Last year and now, at each roundtable(parent-teacher conference with the student also included) I get to hear about Sophie's own reflections of her learning, where she feels she has grown alongside her teachers input. I never once heard "this is where a Kindergartener or first grader should be by this date" or any comparison to peers, but rather I hear about Sophie's strengths, areas of growth, and areas of challenge. At the end of her first year, Sophie led her roundtable by sharing about her learning styles, her interests, projects she has worked on, and her reflections. I left feeling proud of how well my daughter knew herself as a learner and how confident she had become in being herself. At each roundtable since, I continue to beam with pride and excitement as Sophie reflects on her learning and her teachers share about where she has been and where she is headed in her learning path.
As I reflect on the last few years at TIS, a few words that could describe Sophie's typical school week or even each day are recess, reflection, and real-life experience.
Recess: Within each school day, peer time and playtime is the focus during morning meeting upon arrival from 8:15 to 8:45 to play games and settle into their classroom, then morning walk from 8:45 to 9, morning recess from 10:00-10:30, lunch recess from 12-12:20, lunchtime with all students Pre-K - 8th from 12:20-1, and afternoon recess from 2:00-2:15. Play is valued each and every day as the staff recognizes how students blossom from peer interaction and the opportunity to explore their passions. The soft skills of flexibility, teamwork, problem solving, and communication are at the core of TIS learning, all of which are valued within the school walls as well as on the playground. Recess is valued as a time to learn, not just a "free" time.
Reflection: At the end of each school day students and staff come together in a group to answer a reflection question from the day such as "How did you create a caring environment today?". Students and staff then go around and share to the whole group their reflection. On Fridays, students and staff are given a name of a peer or teacher to share compliments. The students practice reflecting on the relationships they have built and also learn gratitude and grace in the ability to receive a compliment. I couldn't ask for a better way for my child to end their school week than giving and receiving a compliment. Self and peer reflection are also carried out during feedback sessions. This can be seen during projects as students share peer feedback by asking questions like, "What was hard?", "What was easy?", " What would you do differently next time?", and "How can I help?". Real reflection leads to true learning as students learn to take ownership in their growth.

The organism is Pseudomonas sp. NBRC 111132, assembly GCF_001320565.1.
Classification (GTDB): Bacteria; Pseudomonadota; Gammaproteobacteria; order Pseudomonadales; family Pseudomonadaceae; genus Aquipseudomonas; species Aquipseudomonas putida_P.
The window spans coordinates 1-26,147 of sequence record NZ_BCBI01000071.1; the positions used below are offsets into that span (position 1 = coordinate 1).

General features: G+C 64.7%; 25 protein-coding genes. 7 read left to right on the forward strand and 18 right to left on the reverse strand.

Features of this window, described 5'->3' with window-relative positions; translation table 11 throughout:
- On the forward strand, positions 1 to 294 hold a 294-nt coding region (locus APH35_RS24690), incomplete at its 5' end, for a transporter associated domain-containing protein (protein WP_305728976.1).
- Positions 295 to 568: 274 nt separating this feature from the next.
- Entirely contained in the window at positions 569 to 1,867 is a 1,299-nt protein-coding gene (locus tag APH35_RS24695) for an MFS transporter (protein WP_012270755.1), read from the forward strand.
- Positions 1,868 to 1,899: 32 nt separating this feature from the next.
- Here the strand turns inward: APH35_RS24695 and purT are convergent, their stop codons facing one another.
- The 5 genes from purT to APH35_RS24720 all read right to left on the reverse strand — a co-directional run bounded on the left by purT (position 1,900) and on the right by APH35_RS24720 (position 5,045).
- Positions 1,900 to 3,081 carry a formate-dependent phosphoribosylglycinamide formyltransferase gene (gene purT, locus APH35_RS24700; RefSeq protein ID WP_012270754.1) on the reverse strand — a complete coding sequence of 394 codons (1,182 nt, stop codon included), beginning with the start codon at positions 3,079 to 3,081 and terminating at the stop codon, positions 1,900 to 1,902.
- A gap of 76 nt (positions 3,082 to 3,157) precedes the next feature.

Real-life learning: At TIS, there is no rush for Sophie to know so many math facts or sight words by the end of year, but rather grow from where she started, develop relationships, and find out about herself and her learning style as she goes. Don't get me wrong, she is still learning all the academic skills and meeting standards, but the teachers target standards within a variety of projects, settings, tasks that are applicable to her life and interests. With this style of teaching her input is valued. She is learning from and teaching to her peers and staff. This can be seen beautifully during student led workshops where students get to lead the group in learning a new skill or game. Learning within mixed age groups has fostered mentorship, friendship, and leadership. Her creativity is celebrated every step of the way in her learning and this carries over into her everyday life at home. Any given evening or weekend I may find Sophie generating ideas for a business plan to sell a newly created product to friends and family, creating a new science experiment, trying a made-up recipe, rehearsing a play with her brother or stuffed animals, writing new songs with her friends and performing to family, or dictating and collaborating with me on a story about the neighborhood squirrels that make the backyard lively during Saturday morning pancakes. Day-to-day learning is embedded within play, collaboration, experimentation, and exploration which then spills over to how she explores her world outside of school. I believe this has set a foundation for how she will approach learning throughout her life.
At TIS there is a sense of celebration of students being, rather than becoming. They are celebrated for being a tinkerer and a master at fixing anything that is broken, rather than becoming the highest class rank. They are celebrated for being an artist and creating marketing material for school projects and plays, rather than becoming the top of their class in GPA for being able to regurgitate facts. They are celebrated for who they are as they explore their gifts, passions, and challenges while not being told how or what they should become. The possibilities are endless for students when they graduate from TIS because they will leave here understanding how they can apply their unique skills, gifts, and passions along their path, wherever it may lead.
Watching Sophie grow and interact within her world with the skills and perspective she has developed as a student of TIS has filled me with pride and gratitude. I am excited to see how my son, James will learn and grow as he starts in the yellow band this year. Thank you to The Innovation School for taking the rush out of childhood by embracing the play in learning. I'll end with one of my favorite quotes that sums it up quite well. "There is no prize for finishing childhood first" and I couldn't agree more!
Green Band (1st & 2nd Grade) Educator, Speech & Language Pathologist and Parent of two TIS Students, Sophie and James
A collection of thoughts, ideas and reflections from our educators, students, and families.